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Numerous skeptics assert that modern Bibles are the result of a succession of copies of copies of copies of copies, implying that across centuries of transcription, translation, and interpretation, or possibly due to motivations to promote certain narratives, the original text might have been altered, distorted, or even lost. This skepticism arises from concerns regarding the reliability and accuracy of ancient manuscripts, as well as the methodologies employed in their preservation and transmission over time.

In the context of defending the historicity of the resurrection of Jesus, particularly focusing on the gospels, are there any renowned books that challenge this skepticism? Do they provide arguments for the faithful preservation of the four gospels (Matthew, Mark, Luke, and John) in our modern Bibles compared to the manuscripts originally penned by the gospel authors?


Note. This question follows up on previous questions I have recently asked:

What lines of evidence and arguments refute the notion that the gospels are nothing more than dismissible 'reports of reports of reports of reports'?

How do Christians address the "Bigfoot" analogy presented by skeptics in relation to the resurrection of Jesus?

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    I am not clear as to what you want. One of the tags is 'Textual Criticism' but the question does not appear to be about that subject, whereas I would have expected it to be. The original four autographs no longer exist, nor would one expect them to. What we have is 5,500 codices (uncial and miniscule) 96,000 Patristic Citations, many versions (translations such as Old Latin and Syriac and Coptic) and many Lectionary references (orders of service quotations). Is this what you are asking about ?
    – Nigel J
    Commented Apr 21 at 2:32
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    I would ask this question at hermeneutics.stackexchange.com they are more interested in the technicals of translation and know more about dead sea scrolls and all that stuff.
    – Mike
    Commented Apr 21 at 6:09
  • @NigelJ See the comments below this answer. (Read the answer as well.)
    – Mark
    Commented Apr 21 at 11:17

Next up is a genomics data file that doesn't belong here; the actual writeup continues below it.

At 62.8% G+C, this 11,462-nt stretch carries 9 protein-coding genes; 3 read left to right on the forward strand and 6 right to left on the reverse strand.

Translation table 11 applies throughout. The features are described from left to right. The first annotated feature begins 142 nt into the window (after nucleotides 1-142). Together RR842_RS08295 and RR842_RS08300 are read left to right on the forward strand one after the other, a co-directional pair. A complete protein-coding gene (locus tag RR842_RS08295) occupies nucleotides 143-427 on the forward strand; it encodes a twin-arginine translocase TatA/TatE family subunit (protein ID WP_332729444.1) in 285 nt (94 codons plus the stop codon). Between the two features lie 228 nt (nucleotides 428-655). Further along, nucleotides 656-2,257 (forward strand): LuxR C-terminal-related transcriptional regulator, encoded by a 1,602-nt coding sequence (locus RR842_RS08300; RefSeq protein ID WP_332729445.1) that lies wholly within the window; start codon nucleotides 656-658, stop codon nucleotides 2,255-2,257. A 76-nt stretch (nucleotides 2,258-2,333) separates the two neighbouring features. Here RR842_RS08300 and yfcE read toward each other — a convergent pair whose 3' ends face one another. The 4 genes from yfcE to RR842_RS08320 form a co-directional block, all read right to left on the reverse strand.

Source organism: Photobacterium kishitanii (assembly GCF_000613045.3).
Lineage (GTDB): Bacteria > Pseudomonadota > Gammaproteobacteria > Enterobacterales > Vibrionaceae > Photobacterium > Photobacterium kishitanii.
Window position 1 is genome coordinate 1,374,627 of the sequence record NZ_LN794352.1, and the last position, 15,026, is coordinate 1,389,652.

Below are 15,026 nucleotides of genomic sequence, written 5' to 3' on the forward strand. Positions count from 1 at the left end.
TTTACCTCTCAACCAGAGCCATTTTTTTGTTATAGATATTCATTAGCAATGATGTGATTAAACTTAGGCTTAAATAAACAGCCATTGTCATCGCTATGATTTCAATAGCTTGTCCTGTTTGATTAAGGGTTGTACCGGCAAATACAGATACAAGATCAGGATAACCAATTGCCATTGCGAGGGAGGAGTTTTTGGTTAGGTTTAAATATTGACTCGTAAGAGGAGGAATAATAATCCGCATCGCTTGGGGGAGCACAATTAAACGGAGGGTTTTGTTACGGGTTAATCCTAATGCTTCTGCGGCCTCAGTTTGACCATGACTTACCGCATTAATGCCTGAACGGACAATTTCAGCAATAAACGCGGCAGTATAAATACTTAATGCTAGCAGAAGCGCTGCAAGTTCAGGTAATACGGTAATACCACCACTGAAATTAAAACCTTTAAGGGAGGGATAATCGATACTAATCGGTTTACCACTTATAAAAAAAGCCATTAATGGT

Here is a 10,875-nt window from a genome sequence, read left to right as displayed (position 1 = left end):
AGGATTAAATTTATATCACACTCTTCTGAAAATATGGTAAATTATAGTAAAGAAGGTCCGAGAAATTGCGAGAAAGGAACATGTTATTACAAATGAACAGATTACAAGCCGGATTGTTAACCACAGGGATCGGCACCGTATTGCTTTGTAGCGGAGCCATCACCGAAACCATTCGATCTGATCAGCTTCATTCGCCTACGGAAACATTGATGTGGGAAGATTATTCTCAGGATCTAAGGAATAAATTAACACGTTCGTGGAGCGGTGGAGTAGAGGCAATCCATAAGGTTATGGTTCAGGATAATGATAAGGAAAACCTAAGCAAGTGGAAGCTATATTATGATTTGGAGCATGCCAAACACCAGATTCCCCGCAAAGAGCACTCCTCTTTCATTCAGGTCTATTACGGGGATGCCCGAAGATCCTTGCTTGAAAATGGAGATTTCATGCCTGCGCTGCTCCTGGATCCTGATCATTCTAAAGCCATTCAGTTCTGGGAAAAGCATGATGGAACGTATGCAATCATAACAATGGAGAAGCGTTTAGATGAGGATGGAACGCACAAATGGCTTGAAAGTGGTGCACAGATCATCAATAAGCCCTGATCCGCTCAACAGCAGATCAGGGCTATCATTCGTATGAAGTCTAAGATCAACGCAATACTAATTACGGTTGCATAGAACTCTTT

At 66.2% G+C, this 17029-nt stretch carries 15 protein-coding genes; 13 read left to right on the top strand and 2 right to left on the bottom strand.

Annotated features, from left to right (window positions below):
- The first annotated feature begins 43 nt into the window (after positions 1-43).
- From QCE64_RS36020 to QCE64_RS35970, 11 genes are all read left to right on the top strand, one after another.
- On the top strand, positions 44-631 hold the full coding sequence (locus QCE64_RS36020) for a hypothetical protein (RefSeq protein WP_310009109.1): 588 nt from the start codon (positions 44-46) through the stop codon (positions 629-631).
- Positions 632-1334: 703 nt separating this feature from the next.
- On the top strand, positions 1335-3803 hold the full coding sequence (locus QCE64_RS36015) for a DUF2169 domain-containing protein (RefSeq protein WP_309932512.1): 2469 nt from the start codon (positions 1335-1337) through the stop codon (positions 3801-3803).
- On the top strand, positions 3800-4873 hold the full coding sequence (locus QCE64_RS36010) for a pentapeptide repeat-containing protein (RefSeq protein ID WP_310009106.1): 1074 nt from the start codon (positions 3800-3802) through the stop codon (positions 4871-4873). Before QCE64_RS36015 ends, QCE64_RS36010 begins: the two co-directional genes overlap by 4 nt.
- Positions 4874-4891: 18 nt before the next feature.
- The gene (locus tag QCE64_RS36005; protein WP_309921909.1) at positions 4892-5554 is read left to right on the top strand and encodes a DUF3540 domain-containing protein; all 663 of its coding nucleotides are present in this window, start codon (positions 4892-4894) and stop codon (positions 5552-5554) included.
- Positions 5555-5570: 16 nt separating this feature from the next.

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    @Mark - I just find the topic too boring so I doubt I can be of much use to you. Problem is that I have never encountered any serious dsicrepency all my years of reading bible commentaries that often deal with specific problems. Howver I see someone asked the same question on reddit and someone left what looks like a good list of books you could read, one of which was written by one of the translators for the ESV, so I suppose he would be knowledgeable,. reddit.com/r/ChristianApologetics/comments/17rj24p/…
    – Mike
    Commented Apr 21 at 12:27
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    @NigelJ, this may be partly my fault for introducing "textual criticism" to the conversation, but my understanding is that TC is concerned with evaluating what and how much error has "crept in" as a result of transcription, which to me seems certainly relevant. That is, TC is the means by which we know that skeptics are wrong about the text having been radically altered. There are many articles addressing such issues; it seems unlikely to me that no one, ever, has written a whole book on the subject.
    – Matthew
    Commented Apr 22 at 15:39

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I have not personally read any such books, therefore this list should be taken with a large grain of salt. This is a list of books that seem relevant based on their description (and also based on Amazon's "also recommended" algorithms):

It is probably worth noting that Bart Ehrman is a prominent critic of Scriptural accuracy; therefore, any book that specifically mentions being a response to or refutation of Ehrman is likely to be relevant. 🙂

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    the last book Myths and mistakes is not meant for that purpose as the rest. It rebuts and corrects some popular mistakes and exaggerations in the TC, some of them against the Christian apologists. You should also mention that the apologetic books are also vulnerable to be exaggerations in some areas, this is why one must read Ehrman's books as well and not just follow the popular level books.
    – Michael16
    Commented Apr 22 at 17:42
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    Also, it's been many yrs since Ehrman stopped attacking the NT as corrupted and lost. He always points to its great and primacy historicity for Jesus and that how solid are the NT mss evidence are in all his scholarly books. So, in reality one don't need apologists books but his books like Text of the NT with Metzger is also sufficient as its without an agenda.
    – Michael16
    Commented Apr 24 at 4:14
  • Note: more books have been cited in response to this question.
    – Mark
    Commented Apr 25 at 9:38

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